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The front room of the store contains the wines while the back room has a selection of interesting, artisan beers.

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I had a good time inspecting the wines on the shelves.

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As well as wine and beer they do sell some soft drinks. I was drawn to the range of Fentimen’s drinks. They make soft drinks but to traditional recipes and in traditional ways. We particularly like their tonic water which is the only one we use when we are drinking one of the expensive gins we like. And I like their Curiosity Cola and Seville Orange Jigger.

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This was my haul. At the back is a bottle of Italian Pinot Grigio from the Veneto (near Venice) region. It’s one of my favourite grape varieties for making wine. I like the combination of fruit and dryness. The wine of the left is also from Italy. It’s called Mosketto. I’ve never had it before but the label promises me the scent of white flowers with peach and citrus fruit flavours. Without the pop of a champagne, it has a slight fizz to it as well. If you want a bottle you might be out of luck as I got the last one in the store. Maybe more will be on their way.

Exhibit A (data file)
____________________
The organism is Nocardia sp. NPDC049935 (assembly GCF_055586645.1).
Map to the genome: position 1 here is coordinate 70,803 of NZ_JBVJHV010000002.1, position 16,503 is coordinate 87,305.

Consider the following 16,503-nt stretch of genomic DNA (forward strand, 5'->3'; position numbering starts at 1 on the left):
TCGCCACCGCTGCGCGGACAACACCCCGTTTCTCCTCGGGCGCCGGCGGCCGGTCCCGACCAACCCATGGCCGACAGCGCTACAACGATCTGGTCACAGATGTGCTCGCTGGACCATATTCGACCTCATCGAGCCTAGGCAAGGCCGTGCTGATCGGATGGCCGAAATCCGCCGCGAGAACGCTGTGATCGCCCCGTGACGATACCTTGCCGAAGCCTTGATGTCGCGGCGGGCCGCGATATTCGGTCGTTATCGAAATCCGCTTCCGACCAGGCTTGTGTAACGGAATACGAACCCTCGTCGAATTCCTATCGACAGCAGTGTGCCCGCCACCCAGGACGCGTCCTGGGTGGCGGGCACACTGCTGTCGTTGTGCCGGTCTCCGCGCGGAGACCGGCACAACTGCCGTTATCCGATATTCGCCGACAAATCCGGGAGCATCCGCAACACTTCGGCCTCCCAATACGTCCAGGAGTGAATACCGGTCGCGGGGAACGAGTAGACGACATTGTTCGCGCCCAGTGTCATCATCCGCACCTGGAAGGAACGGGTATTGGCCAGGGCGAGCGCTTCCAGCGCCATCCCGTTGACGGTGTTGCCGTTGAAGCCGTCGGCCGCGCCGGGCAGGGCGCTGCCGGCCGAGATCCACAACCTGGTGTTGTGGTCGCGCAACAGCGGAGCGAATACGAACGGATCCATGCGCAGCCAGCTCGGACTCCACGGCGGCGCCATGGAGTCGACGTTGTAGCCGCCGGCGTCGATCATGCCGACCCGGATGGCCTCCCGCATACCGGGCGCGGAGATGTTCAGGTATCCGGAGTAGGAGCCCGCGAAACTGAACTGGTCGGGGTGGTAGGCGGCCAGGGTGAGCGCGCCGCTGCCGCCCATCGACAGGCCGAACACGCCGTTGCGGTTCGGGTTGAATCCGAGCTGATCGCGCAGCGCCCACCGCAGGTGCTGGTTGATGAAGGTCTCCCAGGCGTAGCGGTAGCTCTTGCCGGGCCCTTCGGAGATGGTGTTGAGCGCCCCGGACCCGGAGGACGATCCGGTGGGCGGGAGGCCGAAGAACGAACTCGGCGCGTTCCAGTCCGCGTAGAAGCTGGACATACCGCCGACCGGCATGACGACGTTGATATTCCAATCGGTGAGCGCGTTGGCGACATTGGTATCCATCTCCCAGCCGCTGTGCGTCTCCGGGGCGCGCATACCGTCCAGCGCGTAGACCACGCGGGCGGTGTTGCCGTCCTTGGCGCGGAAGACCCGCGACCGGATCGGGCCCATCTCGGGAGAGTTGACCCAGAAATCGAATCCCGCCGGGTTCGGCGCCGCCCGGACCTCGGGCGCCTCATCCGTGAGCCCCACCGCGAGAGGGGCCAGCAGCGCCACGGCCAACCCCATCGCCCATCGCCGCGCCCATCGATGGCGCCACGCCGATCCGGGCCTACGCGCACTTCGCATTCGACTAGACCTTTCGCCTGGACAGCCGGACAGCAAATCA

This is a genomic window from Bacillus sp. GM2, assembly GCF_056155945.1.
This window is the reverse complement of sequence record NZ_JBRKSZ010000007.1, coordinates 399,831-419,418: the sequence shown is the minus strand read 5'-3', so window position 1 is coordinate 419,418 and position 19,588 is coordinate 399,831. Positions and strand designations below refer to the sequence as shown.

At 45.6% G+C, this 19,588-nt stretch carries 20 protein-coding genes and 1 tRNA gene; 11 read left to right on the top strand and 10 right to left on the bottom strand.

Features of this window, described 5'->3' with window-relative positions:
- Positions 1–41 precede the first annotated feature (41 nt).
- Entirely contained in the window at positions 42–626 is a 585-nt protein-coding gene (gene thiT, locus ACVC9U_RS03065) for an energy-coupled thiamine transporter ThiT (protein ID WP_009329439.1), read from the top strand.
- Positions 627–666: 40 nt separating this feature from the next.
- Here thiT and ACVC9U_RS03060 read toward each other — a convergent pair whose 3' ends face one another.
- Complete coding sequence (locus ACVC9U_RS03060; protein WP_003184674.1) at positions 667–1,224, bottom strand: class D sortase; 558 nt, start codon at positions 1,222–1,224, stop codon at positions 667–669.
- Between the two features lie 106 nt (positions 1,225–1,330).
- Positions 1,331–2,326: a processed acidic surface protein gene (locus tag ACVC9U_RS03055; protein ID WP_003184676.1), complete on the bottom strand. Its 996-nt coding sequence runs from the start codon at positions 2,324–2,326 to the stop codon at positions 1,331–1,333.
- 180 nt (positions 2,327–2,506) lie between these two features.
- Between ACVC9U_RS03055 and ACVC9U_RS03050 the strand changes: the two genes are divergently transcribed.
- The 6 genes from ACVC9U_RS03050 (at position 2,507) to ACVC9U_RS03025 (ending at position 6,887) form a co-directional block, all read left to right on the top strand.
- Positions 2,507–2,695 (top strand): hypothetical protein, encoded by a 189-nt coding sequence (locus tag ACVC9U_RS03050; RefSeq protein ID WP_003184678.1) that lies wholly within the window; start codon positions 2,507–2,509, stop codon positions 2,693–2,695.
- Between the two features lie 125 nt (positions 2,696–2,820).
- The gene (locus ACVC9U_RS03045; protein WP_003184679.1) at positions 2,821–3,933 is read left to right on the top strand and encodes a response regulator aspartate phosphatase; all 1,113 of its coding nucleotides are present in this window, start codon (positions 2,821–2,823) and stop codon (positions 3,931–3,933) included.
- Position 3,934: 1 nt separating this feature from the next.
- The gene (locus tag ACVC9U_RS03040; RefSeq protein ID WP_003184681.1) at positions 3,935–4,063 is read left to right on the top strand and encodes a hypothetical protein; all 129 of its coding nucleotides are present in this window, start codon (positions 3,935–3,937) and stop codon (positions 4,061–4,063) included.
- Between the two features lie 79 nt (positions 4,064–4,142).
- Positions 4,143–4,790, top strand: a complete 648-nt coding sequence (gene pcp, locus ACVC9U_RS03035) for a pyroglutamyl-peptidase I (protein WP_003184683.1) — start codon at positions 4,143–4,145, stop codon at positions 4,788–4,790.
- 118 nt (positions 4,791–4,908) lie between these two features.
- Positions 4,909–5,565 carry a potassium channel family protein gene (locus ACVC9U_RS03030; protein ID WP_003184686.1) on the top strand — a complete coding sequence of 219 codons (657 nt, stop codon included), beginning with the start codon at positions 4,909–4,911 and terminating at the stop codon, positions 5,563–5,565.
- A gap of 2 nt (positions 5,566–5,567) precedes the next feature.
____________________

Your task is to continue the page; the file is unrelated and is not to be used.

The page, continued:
On the Fentimen’s shelf I spotted one I hadn’t had before. A cherry flavoured cola drink called Cherrytree Cola. Not sure what it will be like but am pretty sure it will be good.

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They have regular wine tastings which sound fun. They are not the kind of tastings where you are ‘taught’ about the wine. It’s more of a social occasion where you can try some wine and enjoy some food made by a company run by one of the guy’s girlfriend (I think that’s what he said, apologies if I got it wrong). It could be something fun to do in the autumn with a view to stocking up on some Christmas wines.

Their website is….

www.tinystipple.co.uk

And the food is provided by….

http://wendyshousesupperclub.co.uk/

She seems to run something that I have heard of but have never experienced. Rather than eating her food in a restaurant, she hosts restaurant evenings in her own home. I’ve heard of this happening in London but had no idea that the concept had moved up to Manchester. Something else fun to try…